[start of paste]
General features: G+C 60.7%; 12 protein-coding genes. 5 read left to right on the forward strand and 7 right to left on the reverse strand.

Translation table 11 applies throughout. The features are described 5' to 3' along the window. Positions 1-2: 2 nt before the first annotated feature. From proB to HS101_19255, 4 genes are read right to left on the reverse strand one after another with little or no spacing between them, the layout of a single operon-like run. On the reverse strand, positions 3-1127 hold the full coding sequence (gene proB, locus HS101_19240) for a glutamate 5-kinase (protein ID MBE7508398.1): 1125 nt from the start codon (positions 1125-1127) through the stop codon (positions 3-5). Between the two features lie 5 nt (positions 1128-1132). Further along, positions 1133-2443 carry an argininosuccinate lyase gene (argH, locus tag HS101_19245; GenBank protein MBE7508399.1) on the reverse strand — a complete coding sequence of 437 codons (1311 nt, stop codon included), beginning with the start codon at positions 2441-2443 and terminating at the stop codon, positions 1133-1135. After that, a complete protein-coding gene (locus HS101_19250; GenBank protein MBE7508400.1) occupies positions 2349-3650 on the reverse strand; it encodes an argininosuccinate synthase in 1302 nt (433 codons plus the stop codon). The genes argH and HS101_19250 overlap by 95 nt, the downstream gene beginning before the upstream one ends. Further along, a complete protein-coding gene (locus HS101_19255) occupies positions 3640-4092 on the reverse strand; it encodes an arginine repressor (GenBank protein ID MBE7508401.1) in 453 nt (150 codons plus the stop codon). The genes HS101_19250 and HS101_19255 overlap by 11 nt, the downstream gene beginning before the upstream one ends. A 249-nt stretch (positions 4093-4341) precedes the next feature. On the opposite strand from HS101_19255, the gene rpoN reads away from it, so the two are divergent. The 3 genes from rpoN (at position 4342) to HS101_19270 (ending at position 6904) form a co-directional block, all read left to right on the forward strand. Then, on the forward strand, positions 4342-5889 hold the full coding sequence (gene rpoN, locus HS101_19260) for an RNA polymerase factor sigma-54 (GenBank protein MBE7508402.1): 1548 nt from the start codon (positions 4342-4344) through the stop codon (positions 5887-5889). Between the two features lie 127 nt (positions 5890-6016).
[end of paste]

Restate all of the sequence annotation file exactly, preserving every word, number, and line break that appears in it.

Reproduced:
General features: G+C 60.7%; 12 protein-coding genes. 5 read left to right on the forward strand and 7 right to left on the reverse strand.

Translation table 11 applies throughout. The features are described 5' to 3' along the window. Positions 1-2: 2 nt before the first annotated feature. From proB to HS101_19255, 4 genes are read right to left on the reverse strand one after another with little or no spacing between them, the layout of a single operon-like run. On the reverse strand, positions 3-1127 hold the full coding sequence (gene proB, locus HS101_19240) for a glutamate 5-kinase (protein ID MBE7508398.1): 1125 nt from the start codon (positions 1125-1127) through the stop codon (positions 3-5). Between the two features lie 5 nt (positions 1128-1132). Further along, positions 1133-2443 carry an argininosuccinate lyase gene (argH, locus tag HS101_19245; GenBank protein MBE7508399.1) on the reverse strand — a complete coding sequence of 437 codons (1311 nt, stop codon included), beginning with the start codon at positions 2441-2443 and terminating at the stop codon, positions 1133-1135. After that, a complete protein-coding gene (locus HS101_19250; GenBank protein MBE7508400.1) occupies positions 2349-3650 on the reverse strand; it encodes an argininosuccinate synthase in 1302 nt (433 codons plus the stop codon). The genes argH and HS101_19250 overlap by 95 nt, the downstream gene beginning before the upstream one ends. Further along, a complete protein-coding gene (locus HS101_19255) occupies positions 3640-4092 on the reverse strand; it encodes an arginine repressor (GenBank protein ID MBE7508401.1) in 453 nt (150 codons plus the stop codon). The genes HS101_19250 and HS101_19255 overlap by 11 nt, the downstream gene beginning before the upstream one ends. A 249-nt stretch (positions 4093-4341) precedes the next feature. On the opposite strand from HS101_19255, the gene rpoN reads away from it, so the two are divergent. The 3 genes from rpoN (at position 4342) to HS101_19270 (ending at position 6904) form a co-directional block, all read left to right on the forward strand. Then, on the forward strand, positions 4342-5889 hold the full coding sequence (gene rpoN, locus HS101_19260) for an RNA polymerase factor sigma-54 (GenBank protein MBE7508402.1): 1548 nt from the start codon (positions 4342-4344) through the stop codon (positions 5887-5889). Between the two features lie 127 nt (positions 5890-6016).